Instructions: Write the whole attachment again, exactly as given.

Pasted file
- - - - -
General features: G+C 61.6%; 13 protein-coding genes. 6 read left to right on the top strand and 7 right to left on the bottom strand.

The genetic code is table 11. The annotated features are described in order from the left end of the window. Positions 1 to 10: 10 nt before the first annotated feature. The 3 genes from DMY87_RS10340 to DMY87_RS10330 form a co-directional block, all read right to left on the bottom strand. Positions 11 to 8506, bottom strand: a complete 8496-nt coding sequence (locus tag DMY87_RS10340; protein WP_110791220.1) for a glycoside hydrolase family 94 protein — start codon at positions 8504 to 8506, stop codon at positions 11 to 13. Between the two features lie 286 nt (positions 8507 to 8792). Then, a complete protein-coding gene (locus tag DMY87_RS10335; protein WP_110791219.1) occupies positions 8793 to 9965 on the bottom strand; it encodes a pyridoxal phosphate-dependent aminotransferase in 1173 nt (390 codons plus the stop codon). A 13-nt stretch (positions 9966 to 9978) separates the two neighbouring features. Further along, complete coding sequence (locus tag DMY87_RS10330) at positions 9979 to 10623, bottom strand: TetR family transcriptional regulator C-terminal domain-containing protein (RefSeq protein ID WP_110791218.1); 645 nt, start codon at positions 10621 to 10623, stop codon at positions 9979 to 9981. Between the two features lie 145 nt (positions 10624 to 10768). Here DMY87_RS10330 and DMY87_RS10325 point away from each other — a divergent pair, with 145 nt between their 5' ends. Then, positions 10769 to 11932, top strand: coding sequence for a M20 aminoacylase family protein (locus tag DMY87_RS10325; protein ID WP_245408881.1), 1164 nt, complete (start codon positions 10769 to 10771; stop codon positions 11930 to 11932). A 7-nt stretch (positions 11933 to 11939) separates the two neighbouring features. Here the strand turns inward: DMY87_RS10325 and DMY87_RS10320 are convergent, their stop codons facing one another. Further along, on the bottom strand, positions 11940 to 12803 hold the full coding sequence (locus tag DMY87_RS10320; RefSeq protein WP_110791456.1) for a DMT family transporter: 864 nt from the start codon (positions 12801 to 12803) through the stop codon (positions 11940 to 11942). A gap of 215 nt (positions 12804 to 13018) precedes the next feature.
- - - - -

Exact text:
General features: G+C 61.6%; 13 protein-coding genes. 6 read left to right on the top strand and 7 right to left on the bottom strand.

The genetic code is table 11. The annotated features are described in order from the left end of the window. Positions 1 to 10: 10 nt before the first annotated feature. The 3 genes from DMY87_RS10340 to DMY87_RS10330 form a co-directional block, all read right to left on the bottom strand. Positions 11 to 8506, bottom strand: a complete 8496-nt coding sequence (locus tag DMY87_RS10340; protein WP_110791220.1) for a glycoside hydrolase family 94 protein — start codon at positions 8504 to 8506, stop codon at positions 11 to 13. Between the two features lie 286 nt (positions 8507 to 8792). Then, a complete protein-coding gene (locus tag DMY87_RS10335; protein WP_110791219.1) occupies positions 8793 to 9965 on the bottom strand; it encodes a pyridoxal phosphate-dependent aminotransferase in 1173 nt (390 codons plus the stop codon). A 13-nt stretch (positions 9966 to 9978) separates the two neighbouring features. Further along, complete coding sequence (locus tag DMY87_RS10330) at positions 9979 to 10623, bottom strand: TetR family transcriptional regulator C-terminal domain-containing protein (RefSeq protein ID WP_110791218.1); 645 nt, start codon at positions 10621 to 10623, stop codon at positions 9979 to 9981. Between the two features lie 145 nt (positions 10624 to 10768). Here DMY87_RS10330 and DMY87_RS10325 point away from each other — a divergent pair, with 145 nt between their 5' ends. Then, positions 10769 to 11932, top strand: coding sequence for a M20 aminoacylase family protein (locus tag DMY87_RS10325; protein ID WP_245408881.1), 1164 nt, complete (start codon positions 10769 to 10771; stop codon positions 11930 to 11932). A 7-nt stretch (positions 11933 to 11939) separates the two neighbouring features. Here the strand turns inward: DMY87_RS10325 and DMY87_RS10320 are convergent, their stop codons facing one another. Further along, on the bottom strand, positions 11940 to 12803 hold the full coding sequence (locus tag DMY87_RS10320; RefSeq protein WP_110791456.1) for a DMT family transporter: 864 nt from the start codon (positions 12801 to 12803) through the stop codon (positions 11940 to 11942). A gap of 215 nt (positions 12804 to 13018) precedes the next feature.